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Straterian analyzes international politics in terms of the competing national interests at stake.  Important in this regard are the reasons national governments follow certain policies.  Thucydides claimed that governments go to war because of "fear, honor, interest."  Domestically, governments make and follow policies due to security (of the government), power (over resources), and control (over the people).

 

The policies are marked by action as well as pronouncements.  The latter can of course be seen through all manner of media. A wise government will take a "whole-of-government" approach to its public diplomatic efforts: there will be themes and messages for domestic consumption and others intended to affect domestic audiences.  Internally, those influenced are the government apparatus, the citizens, businesses, military, media, etc.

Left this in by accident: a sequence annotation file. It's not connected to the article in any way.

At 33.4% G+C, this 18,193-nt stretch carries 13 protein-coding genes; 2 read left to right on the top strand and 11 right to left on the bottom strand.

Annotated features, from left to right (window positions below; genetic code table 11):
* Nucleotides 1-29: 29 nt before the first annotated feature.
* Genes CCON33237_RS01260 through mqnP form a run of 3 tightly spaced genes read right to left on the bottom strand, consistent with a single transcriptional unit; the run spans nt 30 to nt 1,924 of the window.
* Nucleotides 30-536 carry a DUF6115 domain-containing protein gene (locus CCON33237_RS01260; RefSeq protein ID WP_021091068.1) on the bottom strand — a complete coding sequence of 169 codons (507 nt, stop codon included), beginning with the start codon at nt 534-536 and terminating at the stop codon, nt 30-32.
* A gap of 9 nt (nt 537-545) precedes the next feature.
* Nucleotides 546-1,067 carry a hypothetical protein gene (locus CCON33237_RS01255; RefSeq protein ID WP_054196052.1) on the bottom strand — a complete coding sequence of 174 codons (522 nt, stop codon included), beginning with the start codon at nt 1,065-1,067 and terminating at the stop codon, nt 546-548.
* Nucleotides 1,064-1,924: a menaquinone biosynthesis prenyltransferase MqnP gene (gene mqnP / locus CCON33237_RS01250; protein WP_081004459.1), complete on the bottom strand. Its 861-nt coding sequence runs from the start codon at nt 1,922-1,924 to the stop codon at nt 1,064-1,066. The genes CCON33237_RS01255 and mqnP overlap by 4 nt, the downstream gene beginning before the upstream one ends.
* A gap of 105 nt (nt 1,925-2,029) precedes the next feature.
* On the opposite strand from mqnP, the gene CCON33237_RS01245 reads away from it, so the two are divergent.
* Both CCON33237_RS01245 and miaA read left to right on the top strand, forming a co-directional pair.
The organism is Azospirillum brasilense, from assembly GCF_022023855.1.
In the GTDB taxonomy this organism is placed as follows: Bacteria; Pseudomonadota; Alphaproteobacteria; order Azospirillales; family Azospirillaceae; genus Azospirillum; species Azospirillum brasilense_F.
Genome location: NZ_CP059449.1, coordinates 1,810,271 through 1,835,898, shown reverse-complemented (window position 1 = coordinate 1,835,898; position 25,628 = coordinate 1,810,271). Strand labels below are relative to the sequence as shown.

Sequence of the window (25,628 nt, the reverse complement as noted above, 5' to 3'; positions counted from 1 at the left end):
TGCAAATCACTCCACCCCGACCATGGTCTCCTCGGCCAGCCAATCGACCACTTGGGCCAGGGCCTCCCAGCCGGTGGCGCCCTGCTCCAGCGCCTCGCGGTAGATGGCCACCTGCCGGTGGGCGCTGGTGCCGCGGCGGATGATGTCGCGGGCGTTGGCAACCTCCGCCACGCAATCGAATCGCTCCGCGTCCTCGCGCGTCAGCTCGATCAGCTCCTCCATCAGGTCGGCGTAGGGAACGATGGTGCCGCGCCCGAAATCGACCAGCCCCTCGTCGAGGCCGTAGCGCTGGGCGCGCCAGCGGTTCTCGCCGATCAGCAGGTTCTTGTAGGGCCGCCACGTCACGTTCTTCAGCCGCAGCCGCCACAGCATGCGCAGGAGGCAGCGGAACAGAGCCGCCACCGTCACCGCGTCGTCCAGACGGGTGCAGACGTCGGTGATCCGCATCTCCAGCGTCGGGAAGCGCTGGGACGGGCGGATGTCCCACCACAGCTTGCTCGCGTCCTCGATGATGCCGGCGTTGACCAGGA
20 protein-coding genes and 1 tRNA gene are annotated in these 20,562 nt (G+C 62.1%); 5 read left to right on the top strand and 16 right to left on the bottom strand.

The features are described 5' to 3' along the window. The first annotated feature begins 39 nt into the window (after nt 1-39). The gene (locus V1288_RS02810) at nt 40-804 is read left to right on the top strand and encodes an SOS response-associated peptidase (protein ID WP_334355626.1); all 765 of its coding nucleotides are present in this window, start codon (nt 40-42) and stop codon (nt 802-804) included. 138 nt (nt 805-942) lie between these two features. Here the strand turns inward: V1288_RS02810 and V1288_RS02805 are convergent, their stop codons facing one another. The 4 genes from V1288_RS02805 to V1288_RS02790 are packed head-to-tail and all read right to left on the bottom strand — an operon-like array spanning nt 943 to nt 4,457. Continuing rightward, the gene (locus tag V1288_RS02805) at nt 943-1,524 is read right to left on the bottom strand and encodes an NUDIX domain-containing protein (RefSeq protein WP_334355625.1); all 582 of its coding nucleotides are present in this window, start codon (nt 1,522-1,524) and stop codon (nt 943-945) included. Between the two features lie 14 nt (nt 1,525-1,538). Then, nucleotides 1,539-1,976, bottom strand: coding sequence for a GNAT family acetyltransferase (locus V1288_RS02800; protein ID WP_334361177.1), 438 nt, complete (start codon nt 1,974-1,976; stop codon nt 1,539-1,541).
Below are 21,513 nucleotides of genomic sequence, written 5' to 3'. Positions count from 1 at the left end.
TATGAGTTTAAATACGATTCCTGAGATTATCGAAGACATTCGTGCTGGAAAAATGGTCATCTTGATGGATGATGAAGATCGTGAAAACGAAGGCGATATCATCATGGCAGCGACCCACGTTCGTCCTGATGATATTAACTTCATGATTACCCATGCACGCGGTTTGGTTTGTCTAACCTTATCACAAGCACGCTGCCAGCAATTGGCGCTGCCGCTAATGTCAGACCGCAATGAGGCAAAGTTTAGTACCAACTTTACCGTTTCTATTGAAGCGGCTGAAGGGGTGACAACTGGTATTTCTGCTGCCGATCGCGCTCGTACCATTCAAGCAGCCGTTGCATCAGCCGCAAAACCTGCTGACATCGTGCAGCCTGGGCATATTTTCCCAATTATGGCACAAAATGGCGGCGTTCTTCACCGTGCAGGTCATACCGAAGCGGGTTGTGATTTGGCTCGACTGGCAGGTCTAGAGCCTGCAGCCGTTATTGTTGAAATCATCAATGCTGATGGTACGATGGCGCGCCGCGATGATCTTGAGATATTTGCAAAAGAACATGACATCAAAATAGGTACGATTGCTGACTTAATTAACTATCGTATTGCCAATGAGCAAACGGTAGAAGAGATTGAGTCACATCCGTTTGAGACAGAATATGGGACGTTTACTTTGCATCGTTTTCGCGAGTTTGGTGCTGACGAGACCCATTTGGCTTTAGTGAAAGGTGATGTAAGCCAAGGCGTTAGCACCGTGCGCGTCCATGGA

This domestic trinity of "security, power, and control" impacts governmental policies, and influence a state's foreign engagement, as well.  Thus, the activities of domestic trinity, national interests and international politics are nested.  Authoritarian states are able to control the process more deliberately, while liberal democracies will likely present a more convoluted, if not disjointed approach to the process, owing to competing interests of the government, citizens, and businesses.

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Peter Joseph Moons,
Mar 7, 2013, 5:38 AM
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